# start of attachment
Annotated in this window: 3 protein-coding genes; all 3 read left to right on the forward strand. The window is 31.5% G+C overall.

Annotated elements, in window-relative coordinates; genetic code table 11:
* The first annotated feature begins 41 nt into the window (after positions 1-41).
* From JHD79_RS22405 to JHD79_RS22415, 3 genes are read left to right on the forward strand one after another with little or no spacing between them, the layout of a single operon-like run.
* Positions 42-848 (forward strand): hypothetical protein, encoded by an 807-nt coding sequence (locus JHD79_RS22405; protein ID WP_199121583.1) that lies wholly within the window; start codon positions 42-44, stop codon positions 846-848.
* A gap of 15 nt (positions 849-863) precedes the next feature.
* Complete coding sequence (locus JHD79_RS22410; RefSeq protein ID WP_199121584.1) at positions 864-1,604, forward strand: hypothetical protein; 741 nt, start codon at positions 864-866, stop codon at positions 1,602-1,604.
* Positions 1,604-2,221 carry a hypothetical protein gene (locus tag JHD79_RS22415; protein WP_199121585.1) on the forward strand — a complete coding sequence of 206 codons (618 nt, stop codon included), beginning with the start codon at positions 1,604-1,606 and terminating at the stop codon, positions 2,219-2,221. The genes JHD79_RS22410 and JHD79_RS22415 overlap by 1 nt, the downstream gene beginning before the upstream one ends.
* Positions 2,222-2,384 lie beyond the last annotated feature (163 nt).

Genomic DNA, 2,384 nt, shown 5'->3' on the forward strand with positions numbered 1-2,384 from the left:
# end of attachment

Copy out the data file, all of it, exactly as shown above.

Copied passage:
Annotated in this window: 3 protein-coding genes; all 3 read left to right on the forward strand. The window is 31.5% G+C overall.

Annotated elements, in window-relative coordinates; genetic code table 11:
* The first annotated feature begins 41 nt into the window (after positions 1-41).
* From JHD79_RS22405 to JHD79_RS22415, 3 genes are read left to right on the forward strand one after another with little or no spacing between them, the layout of a single operon-like run.
* Positions 42-848 (forward strand): hypothetical protein, encoded by an 807-nt coding sequence (locus JHD79_RS22405; protein ID WP_199121583.1) that lies wholly within the window; start codon positions 42-44, stop codon positions 846-848.
* A gap of 15 nt (positions 849-863) precedes the next feature.
* Complete coding sequence (locus JHD79_RS22410; RefSeq protein ID WP_199121584.1) at positions 864-1,604, forward strand: hypothetical protein; 741 nt, start codon at positions 864-866, stop codon at positions 1,602-1,604.
* Positions 1,604-2,221 carry a hypothetical protein gene (locus tag JHD79_RS22415; protein WP_199121585.1) on the forward strand — a complete coding sequence of 206 codons (618 nt, stop codon included), beginning with the start codon at positions 1,604-1,606 and terminating at the stop codon, positions 2,219-2,221. The genes JHD79_RS22410 and JHD79_RS22415 overlap by 1 nt, the downstream gene beginning before the upstream one ends.
* Positions 2,222-2,384 lie beyond the last annotated feature (163 nt).

Genomic DNA, 2,384 nt, shown 5'->3' on the forward strand with positions numbered 1-2,384 from the left: